Directed by Troy Duffy
Written by Troy Duffy
Cast: Sean Patrick Flanery, Norman Reedus, David Della Rocco, Willem Dafoe, Ron Jeremy, and Billy Connolly
Length: 1 hour and 48 minutes
Genre: Action, crime, thriller
MPAA Rating: R
Description from IMDB:
“Fraternal twins set out to rid Boston of the evil men operating there while being tracked down by an FBI agent.”
After they are nearly killed in the aftermath of a bar fight, brothers Connor (Sean Patrick Flanery) and Murphy (Norman Reedus) MacManus use their multi-lingual abilities to learn of an upcoming meeting of the Russian mob and decide to take justice into their own hands. When the deed is done, their friend Rocco (David Della Rocco), a peon in the Italian Mafia, shows up and it seems he was set up. He decides to help the brothers take down the syndicate as a form of revenge. Meanwhile, the brothers are dogged by virtuoso F.B.I. Agent, Paul Smecker (Willem Dafoe), who slowly loses his nerve as each killing baffles him until he discovers who the vigilantes are and must decide whether he will help them.
The cinematography and story structure are probably the most redeeming qualities of The Boondock Saints. Each crime scene in the film is presented after the introduction of how they began. After establishing the setting and situation, the film cuts to the detectives going over the crime scene and re-creating what happened. Duffy also makes use of slow motion to emphasize certain moments in the story and heighten the dramatic effect.
That is around where the good in the movie ends. The MacManus brothers seem to derive their actions and aesthetic on what will look cool. Placing pennies over the eyes of the dead, saying a long prayer after killing mafiosos, and dressing alike all seem to stem from Duffy sitting down, saying, “Wouldn’t it look cool if…” and then shooting it on film. Part of this is inherent in the “family prayer” that the brothers recite at the end of their killing; it is reminiscent of the Ezekiel 25:17 line spoken by Samuel L. Jackson’s character in the 1992 film, Pulp Fiction, whose character admits that he initially thought it was some cold stuff to say before he killed someone.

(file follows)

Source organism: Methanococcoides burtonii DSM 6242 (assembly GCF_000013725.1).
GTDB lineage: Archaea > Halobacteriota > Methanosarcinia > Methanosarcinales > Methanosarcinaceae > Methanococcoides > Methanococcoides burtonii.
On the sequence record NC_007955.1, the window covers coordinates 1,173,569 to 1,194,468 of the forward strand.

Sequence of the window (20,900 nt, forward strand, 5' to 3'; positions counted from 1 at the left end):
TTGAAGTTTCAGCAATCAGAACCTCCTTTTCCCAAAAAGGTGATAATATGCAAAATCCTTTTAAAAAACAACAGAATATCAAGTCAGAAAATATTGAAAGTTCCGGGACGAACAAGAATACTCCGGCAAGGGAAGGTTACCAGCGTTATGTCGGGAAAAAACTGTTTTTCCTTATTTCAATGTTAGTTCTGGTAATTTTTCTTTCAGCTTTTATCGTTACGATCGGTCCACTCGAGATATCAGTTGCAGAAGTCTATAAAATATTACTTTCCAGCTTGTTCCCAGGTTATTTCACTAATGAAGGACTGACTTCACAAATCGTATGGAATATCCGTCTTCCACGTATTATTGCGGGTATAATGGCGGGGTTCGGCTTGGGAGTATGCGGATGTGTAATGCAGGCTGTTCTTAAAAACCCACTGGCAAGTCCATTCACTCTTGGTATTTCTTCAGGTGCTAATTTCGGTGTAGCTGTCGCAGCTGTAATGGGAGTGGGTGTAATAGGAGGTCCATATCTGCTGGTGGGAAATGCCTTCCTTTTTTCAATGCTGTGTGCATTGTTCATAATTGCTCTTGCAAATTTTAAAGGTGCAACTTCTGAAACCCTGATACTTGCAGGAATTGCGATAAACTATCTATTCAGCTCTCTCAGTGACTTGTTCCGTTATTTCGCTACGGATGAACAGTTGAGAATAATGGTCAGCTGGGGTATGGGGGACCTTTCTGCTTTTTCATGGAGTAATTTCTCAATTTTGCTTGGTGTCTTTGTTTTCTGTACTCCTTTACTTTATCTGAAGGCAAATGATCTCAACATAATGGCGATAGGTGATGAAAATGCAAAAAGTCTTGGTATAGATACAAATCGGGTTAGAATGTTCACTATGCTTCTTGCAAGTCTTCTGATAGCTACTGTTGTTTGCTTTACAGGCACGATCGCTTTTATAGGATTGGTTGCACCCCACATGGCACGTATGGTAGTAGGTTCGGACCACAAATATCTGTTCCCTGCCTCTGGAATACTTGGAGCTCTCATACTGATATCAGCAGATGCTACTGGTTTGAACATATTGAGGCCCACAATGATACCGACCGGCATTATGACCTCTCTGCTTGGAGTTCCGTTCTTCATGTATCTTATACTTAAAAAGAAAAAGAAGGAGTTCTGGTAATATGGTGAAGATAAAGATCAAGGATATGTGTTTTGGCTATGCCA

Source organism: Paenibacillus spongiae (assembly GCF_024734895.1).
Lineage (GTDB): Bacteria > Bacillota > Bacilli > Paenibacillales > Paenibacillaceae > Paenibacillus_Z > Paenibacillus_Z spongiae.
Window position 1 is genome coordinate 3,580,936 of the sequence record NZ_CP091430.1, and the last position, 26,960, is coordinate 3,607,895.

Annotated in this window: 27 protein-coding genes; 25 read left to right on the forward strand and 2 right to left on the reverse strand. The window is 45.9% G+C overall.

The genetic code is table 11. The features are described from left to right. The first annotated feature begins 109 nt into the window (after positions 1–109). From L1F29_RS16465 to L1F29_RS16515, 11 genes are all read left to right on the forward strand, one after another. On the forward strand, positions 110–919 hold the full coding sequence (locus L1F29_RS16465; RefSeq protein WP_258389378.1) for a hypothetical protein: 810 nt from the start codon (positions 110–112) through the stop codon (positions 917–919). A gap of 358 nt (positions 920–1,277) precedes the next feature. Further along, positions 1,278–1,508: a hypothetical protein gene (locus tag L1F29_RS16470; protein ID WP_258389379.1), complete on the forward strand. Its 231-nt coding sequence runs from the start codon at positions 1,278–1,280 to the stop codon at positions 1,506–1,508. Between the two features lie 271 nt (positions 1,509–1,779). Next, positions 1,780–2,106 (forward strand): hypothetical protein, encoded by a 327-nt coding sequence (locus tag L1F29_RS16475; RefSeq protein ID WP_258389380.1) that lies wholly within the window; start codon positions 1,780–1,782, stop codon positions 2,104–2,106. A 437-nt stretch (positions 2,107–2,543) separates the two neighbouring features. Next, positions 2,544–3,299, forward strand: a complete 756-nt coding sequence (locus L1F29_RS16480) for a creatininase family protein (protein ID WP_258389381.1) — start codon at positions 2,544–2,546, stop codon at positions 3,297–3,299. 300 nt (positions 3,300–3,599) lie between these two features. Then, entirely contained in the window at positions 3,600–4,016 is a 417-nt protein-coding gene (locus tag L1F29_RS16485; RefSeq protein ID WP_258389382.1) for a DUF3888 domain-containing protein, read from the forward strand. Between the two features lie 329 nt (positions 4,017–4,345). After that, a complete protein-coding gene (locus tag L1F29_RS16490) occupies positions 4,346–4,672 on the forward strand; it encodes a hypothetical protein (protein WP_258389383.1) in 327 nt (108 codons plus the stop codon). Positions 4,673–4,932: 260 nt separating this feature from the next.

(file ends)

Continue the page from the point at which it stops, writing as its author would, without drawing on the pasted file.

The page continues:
I found that I continued to have issues with the film as I watched. The fake accents (both leads are American actors) sometimes drop during scenes, especially for Reedus, which pulled me out of the film and was something I noticed from the very first viewing. There isn’t any character development between the brothers and Rocco; they stay at the same level throughout the movie which leaves them flat and doesn’t allow any emotional connection unless you happen to be as dissatisfied with the justice system as they are. There are some funny moments, such as getting lost and arguing in an air duct and an incident that befalls the cat that belongs to Rocco’s girlfriend, but they are overshadowed by the movie’s odd treatment of women and minorities.
There is a racist joke included in the film and, while it introduces the animosity between Rocco and Vincenzo (Ron Jeremy. Yes…THAT Ron Jeremy), it really doesn’t serve much purpose besides gaining a few guffaws from certain viewers. I also question the entire reason that Smecker’s character is a homosexual, and can only reach the conclusion that it is so the viewer will more readily believe he is comfortable dressing in drag to infiltrate the mafia boss’s house near the end of the film. In fact, this movie is filled with machismo and the only female characters are defined by violence and weakness; Rocco points a gun at his girlfriend and her friend, the stripper who faints during one of the hits is sexually assaulted by Rocco (and it’s played off as a joke), the wife of a man they are going to kill is knocked out with a stun gun, and Smecker is knocked unconscious by Il Dulce (Billy Connolly) because he thinks Smecker is a woman and won’t kill him as a rule.
I’m not sure how many times I have watched The Boondock Saints since I first heard about it eight years ago. I will admit that, at the time, I was heavily influenced by it. The masculinity, the cool pea coats, and sense of fraternity all appealed to me, but that has changed as the years went by and I studied film. This is considered a cult film, with a fanbase that defends it to the end of the earth; I once considered myself a fan, but I fear I no longer can after this review. Let me be clear; I had no intention of lambasting it so viciously, but there were such glaring issues that I could not ignore. If you need something on in the background of your Saint Paddy’s Day party (and the group is mostly comprised of men), then this is a good film for you; if not, best to avoid it.
Verdict: 2 fraternal action movies out of 5
Recommended for: 17-year-olds, those seeking the smallest mention of Irish culture in film, fans of cool-looking movies, and those who enjoy Fight Club (1999) (I only mention this because my copy of The Boondock Saints (1999) also included the Edward Norton and Brad Pitt film).
Not recommended for: Those seeking accurate depictions of Irish people, females, those easily offended by cursing, or those who want substance with their spectacle.